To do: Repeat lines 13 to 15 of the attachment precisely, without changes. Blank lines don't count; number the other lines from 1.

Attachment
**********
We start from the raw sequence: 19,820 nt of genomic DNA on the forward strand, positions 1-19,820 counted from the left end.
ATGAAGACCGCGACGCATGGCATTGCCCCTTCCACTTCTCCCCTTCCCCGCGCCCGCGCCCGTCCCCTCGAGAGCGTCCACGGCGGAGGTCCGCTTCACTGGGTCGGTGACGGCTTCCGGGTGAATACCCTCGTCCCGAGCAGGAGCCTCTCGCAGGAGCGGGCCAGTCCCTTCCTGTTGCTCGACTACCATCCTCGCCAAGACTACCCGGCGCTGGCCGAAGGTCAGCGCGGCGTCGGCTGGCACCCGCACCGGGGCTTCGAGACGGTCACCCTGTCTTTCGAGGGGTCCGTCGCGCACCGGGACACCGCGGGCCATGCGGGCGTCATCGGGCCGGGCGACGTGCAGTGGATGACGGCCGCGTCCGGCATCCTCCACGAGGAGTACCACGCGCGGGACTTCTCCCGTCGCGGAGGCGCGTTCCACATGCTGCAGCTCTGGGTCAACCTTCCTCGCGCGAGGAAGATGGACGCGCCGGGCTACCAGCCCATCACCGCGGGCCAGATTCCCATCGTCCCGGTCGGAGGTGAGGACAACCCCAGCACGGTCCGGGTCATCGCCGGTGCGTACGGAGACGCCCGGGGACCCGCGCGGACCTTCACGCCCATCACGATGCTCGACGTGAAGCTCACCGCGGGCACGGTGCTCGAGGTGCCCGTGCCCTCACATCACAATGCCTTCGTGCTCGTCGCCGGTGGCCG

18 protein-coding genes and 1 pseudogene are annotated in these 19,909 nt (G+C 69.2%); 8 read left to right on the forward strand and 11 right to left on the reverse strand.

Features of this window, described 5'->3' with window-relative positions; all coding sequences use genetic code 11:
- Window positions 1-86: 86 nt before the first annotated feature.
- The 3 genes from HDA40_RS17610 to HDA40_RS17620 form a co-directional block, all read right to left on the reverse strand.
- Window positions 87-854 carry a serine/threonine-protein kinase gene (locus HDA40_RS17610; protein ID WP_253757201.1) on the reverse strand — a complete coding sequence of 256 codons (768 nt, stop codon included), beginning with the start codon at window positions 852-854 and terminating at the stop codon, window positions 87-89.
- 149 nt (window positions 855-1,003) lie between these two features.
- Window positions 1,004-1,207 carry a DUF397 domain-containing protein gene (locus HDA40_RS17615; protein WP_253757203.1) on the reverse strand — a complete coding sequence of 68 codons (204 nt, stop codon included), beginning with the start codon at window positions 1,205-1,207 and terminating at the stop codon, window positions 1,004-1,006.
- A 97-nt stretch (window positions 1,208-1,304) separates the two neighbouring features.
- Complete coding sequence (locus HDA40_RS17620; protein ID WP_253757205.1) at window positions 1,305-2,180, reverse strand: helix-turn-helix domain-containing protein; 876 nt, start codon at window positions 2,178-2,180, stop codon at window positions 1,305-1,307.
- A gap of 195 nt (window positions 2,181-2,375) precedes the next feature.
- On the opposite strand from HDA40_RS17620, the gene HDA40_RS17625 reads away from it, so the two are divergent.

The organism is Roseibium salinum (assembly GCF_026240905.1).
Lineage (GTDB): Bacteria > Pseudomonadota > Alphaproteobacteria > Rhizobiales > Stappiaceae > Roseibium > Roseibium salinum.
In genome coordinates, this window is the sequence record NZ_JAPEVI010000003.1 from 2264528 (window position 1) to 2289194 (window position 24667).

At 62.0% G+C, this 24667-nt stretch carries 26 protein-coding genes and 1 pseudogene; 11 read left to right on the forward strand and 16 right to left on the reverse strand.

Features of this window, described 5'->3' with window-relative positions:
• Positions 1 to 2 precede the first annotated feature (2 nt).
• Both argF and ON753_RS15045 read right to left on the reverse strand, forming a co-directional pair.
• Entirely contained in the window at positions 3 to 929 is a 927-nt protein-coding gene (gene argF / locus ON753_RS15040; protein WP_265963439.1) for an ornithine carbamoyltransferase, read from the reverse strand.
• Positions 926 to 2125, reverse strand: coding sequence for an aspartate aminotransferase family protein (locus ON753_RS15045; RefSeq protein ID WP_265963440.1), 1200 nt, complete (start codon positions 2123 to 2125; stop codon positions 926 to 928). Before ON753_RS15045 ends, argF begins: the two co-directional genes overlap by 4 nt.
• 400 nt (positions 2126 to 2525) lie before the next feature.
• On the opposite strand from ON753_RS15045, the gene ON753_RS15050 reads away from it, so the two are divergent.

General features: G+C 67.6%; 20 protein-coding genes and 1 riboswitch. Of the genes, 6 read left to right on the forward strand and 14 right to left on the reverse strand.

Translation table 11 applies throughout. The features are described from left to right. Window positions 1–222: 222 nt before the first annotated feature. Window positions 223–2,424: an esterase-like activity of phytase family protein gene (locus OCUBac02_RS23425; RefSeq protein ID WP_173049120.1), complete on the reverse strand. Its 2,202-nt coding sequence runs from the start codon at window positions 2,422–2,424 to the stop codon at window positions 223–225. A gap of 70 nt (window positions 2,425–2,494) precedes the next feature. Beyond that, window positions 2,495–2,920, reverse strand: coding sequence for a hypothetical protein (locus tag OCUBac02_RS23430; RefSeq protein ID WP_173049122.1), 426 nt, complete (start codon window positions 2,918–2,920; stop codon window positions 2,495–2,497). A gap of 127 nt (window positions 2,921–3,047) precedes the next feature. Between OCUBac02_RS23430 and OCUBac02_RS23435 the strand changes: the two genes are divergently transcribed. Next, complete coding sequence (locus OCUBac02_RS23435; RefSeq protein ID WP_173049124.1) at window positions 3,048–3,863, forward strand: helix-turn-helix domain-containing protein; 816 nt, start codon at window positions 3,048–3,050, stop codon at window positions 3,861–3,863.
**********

- On the opposite strand from HDA40_RS17620, the gene HDA40_RS17625 reads away from it, so the two are divergent.

The organism is Roseibium salinum (assembly GCF_026240905.1).
Lineage (GTDB): Bacteria > Pseudomonadota > Alphaproteobacteria > Rhizobiales > Stappiaceae > Roseibium > Roseibium salinum.